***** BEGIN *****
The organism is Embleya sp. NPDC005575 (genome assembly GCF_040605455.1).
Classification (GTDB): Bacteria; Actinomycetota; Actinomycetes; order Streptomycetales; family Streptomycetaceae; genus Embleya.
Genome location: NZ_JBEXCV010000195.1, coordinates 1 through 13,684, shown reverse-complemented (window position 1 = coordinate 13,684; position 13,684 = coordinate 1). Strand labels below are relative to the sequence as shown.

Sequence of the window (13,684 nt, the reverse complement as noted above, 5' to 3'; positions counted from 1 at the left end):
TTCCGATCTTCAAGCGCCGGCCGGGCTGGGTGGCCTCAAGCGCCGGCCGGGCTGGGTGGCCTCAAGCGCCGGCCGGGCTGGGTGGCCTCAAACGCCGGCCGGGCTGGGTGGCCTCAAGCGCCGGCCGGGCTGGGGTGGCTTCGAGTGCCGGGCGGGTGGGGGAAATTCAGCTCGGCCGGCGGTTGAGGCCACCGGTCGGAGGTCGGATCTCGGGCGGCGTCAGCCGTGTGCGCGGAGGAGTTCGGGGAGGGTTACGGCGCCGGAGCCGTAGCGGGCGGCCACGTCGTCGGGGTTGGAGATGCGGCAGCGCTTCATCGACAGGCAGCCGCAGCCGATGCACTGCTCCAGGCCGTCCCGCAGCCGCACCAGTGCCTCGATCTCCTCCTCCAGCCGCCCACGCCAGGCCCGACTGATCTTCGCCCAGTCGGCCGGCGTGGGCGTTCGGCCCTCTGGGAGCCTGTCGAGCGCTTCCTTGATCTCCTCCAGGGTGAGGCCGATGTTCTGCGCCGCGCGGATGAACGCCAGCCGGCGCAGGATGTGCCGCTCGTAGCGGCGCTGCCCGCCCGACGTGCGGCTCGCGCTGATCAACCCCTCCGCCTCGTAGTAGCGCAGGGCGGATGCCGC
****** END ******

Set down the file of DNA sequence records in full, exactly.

The organism is Embleya sp. NPDC005575 (genome assembly GCF_040605455.1).
Classification (GTDB): Bacteria; Actinomycetota; Actinomycetes; order Streptomycetales; family Streptomycetaceae; genus Embleya.
Genome location: NZ_JBEXCV010000195.1, coordinates 1 through 13,684, shown reverse-complemented (window position 1 = coordinate 13,684; position 13,684 = coordinate 1). Strand labels below are relative to the sequence as shown.

Sequence of the window (13,684 nt, the reverse complement as noted above, 5' to 3'; positions counted from 1 at the left end):
TTCCGATCTTCAAGCGCCGGCCGGGCTGGGTGGCCTCAAGCGCCGGCCGGGCTGGGTGGCCTCAAGCGCCGGCCGGGCTGGGTGGCCTCAAACGCCGGCCGGGCTGGGTGGCCTCAAGCGCCGGCCGGGCTGGGGTGGCTTCGAGTGCCGGGCGGGTGGGGGAAATTCAGCTCGGCCGGCGGTTGAGGCCACCGGTCGGAGGTCGGATCTCGGGCGGCGTCAGCCGTGTGCGCGGAGGAGTTCGGGGAGGGTTACGGCGCCGGAGCCGTAGCGGGCGGCCACGTCGTCGGGGTTGGAGATGCGGCAGCGCTTCATCGACAGGCAGCCGCAGCCGATGCACTGCTCCAGGCCGTCCCGCAGCCGCACCAGTGCCTCGATCTCCTCCTCCAGCCGCCCACGCCAGGCCCGACTGATCTTCGCCCAGTCGGCCGGCGTGGGCGTTCGGCCCTCTGGGAGCCTGTCGAGCGCTTCCTTGATCTCCTCCAGGGTGAGGCCGATGTTCTGCGCCGCGCGGATGAACGCCAGCCGGCGCAGGATGTGCCGCTCGTAGCGGCGCTGCCCGCCCGACGTGCGGCTCGCGCTGATCAACCCCTCCGCCTCGTAGTAGCGCAGGGCGGATGCCGC